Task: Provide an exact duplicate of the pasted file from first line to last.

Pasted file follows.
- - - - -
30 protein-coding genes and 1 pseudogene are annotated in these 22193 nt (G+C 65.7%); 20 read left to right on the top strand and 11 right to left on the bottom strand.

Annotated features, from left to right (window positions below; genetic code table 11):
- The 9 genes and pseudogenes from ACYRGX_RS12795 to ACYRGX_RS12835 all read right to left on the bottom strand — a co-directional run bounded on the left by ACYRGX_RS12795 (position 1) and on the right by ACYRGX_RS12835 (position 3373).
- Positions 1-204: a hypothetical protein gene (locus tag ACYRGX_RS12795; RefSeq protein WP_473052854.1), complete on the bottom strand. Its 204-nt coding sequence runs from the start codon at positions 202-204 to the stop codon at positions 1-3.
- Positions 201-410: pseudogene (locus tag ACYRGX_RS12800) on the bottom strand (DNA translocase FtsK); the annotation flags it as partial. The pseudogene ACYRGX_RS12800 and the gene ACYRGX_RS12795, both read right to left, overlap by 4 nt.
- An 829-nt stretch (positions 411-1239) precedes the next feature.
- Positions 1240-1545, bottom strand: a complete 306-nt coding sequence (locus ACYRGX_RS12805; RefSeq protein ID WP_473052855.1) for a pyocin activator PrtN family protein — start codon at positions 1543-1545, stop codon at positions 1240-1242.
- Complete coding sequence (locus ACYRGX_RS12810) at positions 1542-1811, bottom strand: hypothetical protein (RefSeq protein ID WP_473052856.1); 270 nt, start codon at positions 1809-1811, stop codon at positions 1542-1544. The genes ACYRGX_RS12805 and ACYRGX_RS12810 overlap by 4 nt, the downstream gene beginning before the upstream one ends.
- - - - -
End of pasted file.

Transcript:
30 protein-coding genes and 1 pseudogene are annotated in these 22193 nt (G+C 65.7%); 20 read left to right on the top strand and 11 right to left on the bottom strand.

Annotated features, from left to right (window positions below; genetic code table 11):
- The 9 genes and pseudogenes from ACYRGX_RS12795 to ACYRGX_RS12835 all read right to left on the bottom strand — a co-directional run bounded on the left by ACYRGX_RS12795 (position 1) and on the right by ACYRGX_RS12835 (position 3373).
- Positions 1-204: a hypothetical protein gene (locus tag ACYRGX_RS12795; RefSeq protein WP_473052854.1), complete on the bottom strand. Its 204-nt coding sequence runs from the start codon at positions 202-204 to the stop codon at positions 1-3.
- Positions 201-410: pseudogene (locus tag ACYRGX_RS12800) on the bottom strand (DNA translocase FtsK); the annotation flags it as partial. The pseudogene ACYRGX_RS12800 and the gene ACYRGX_RS12795, both read right to left, overlap by 4 nt.
- An 829-nt stretch (positions 411-1239) precedes the next feature.
- Positions 1240-1545, bottom strand: a complete 306-nt coding sequence (locus ACYRGX_RS12805; RefSeq protein ID WP_473052855.1) for a pyocin activator PrtN family protein — start codon at positions 1543-1545, stop codon at positions 1240-1242.
- Complete coding sequence (locus ACYRGX_RS12810) at positions 1542-1811, bottom strand: hypothetical protein (RefSeq protein ID WP_473052856.1); 270 nt, start codon at positions 1809-1811, stop codon at positions 1542-1544. The genes ACYRGX_RS12805 and ACYRGX_RS12810 overlap by 4 nt, the downstream gene beginning before the upstream one ends.